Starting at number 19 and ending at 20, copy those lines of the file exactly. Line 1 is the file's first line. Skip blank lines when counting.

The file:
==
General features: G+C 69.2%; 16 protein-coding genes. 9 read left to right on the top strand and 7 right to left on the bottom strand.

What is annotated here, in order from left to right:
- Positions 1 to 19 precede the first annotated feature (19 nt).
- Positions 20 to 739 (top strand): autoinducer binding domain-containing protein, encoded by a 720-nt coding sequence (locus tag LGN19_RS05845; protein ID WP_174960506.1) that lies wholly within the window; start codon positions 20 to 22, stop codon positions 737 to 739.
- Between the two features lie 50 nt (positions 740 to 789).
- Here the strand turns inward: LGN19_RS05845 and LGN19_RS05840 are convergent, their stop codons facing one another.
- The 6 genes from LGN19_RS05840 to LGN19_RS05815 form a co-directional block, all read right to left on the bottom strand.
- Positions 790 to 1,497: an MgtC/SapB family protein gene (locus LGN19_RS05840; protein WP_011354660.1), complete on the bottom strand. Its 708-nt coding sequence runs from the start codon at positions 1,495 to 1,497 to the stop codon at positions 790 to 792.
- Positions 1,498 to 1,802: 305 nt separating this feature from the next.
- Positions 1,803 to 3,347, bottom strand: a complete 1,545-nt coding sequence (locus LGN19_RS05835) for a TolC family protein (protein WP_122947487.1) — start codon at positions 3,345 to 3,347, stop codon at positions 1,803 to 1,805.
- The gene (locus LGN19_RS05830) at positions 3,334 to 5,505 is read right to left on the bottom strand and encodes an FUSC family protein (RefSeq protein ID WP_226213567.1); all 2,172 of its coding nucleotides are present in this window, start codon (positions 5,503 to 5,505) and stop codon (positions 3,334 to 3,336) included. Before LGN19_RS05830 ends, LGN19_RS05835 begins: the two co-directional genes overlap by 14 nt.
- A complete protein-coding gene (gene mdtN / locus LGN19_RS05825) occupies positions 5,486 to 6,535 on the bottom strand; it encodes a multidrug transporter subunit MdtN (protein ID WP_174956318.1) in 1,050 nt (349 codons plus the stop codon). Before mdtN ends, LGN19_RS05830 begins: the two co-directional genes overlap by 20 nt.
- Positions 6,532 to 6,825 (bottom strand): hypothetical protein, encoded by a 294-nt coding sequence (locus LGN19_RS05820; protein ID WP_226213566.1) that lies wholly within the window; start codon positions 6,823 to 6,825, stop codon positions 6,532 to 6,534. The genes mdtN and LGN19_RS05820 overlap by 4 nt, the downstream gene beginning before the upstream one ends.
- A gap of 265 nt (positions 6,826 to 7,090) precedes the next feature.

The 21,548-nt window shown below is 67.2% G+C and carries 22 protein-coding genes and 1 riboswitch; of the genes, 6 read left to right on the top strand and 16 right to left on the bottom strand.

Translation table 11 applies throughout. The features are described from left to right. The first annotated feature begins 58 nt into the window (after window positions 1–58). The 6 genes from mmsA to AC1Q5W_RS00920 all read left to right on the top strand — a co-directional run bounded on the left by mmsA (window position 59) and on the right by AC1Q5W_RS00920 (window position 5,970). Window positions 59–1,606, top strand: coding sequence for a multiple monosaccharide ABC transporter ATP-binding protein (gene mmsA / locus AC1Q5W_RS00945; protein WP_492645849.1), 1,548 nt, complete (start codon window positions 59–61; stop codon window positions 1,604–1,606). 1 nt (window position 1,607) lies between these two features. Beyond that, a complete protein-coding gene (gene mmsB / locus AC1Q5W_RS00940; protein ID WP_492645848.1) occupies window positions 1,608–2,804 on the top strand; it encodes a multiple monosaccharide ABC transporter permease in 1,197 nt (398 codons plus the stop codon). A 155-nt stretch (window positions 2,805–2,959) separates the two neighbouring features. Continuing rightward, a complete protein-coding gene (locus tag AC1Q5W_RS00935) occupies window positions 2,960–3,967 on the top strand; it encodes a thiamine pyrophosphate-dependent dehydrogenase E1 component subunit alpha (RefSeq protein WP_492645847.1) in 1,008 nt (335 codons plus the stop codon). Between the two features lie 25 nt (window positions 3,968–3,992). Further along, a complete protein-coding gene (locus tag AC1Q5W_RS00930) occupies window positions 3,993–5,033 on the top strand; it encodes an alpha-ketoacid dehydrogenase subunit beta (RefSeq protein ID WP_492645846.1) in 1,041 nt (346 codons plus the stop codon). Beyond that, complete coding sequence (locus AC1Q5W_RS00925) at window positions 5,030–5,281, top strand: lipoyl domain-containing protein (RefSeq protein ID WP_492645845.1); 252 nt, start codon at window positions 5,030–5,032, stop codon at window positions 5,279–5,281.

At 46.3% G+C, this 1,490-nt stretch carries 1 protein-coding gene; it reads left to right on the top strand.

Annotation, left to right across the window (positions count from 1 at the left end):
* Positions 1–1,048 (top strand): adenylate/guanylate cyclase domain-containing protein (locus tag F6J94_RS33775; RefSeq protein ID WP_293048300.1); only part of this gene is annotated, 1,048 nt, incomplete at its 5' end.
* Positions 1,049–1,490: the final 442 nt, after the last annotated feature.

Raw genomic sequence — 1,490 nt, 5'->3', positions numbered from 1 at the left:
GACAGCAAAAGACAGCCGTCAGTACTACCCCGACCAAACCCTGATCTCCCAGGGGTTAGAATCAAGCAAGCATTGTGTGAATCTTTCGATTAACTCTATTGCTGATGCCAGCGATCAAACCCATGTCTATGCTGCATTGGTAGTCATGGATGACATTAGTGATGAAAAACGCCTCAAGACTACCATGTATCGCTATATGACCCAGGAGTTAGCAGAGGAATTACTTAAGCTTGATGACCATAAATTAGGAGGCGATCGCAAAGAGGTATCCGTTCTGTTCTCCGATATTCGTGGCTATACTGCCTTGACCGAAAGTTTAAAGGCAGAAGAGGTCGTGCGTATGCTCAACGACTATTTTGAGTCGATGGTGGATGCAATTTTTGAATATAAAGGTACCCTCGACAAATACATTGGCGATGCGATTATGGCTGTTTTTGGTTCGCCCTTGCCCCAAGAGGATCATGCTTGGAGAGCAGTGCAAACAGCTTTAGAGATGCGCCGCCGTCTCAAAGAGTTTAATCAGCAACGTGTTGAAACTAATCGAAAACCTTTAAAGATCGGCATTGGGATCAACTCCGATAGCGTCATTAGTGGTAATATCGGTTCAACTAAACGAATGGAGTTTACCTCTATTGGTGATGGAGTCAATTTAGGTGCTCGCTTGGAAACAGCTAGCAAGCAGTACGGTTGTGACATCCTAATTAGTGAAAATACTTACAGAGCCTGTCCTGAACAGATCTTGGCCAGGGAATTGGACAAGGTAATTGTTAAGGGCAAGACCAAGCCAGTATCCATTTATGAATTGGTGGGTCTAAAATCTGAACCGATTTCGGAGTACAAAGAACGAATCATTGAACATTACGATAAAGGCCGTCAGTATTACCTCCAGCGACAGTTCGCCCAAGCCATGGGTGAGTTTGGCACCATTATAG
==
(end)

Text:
* Positions 1–1,048 (top strand): adenylate/guanylate cyclase domain-containing protein (locus tag F6J94_RS33775; RefSeq protein ID WP_293048300.1); only part of this gene is annotated, 1,048 nt, incomplete at its 5' end.
* Positions 1,049–1,490: the final 442 nt, after the last annotated feature.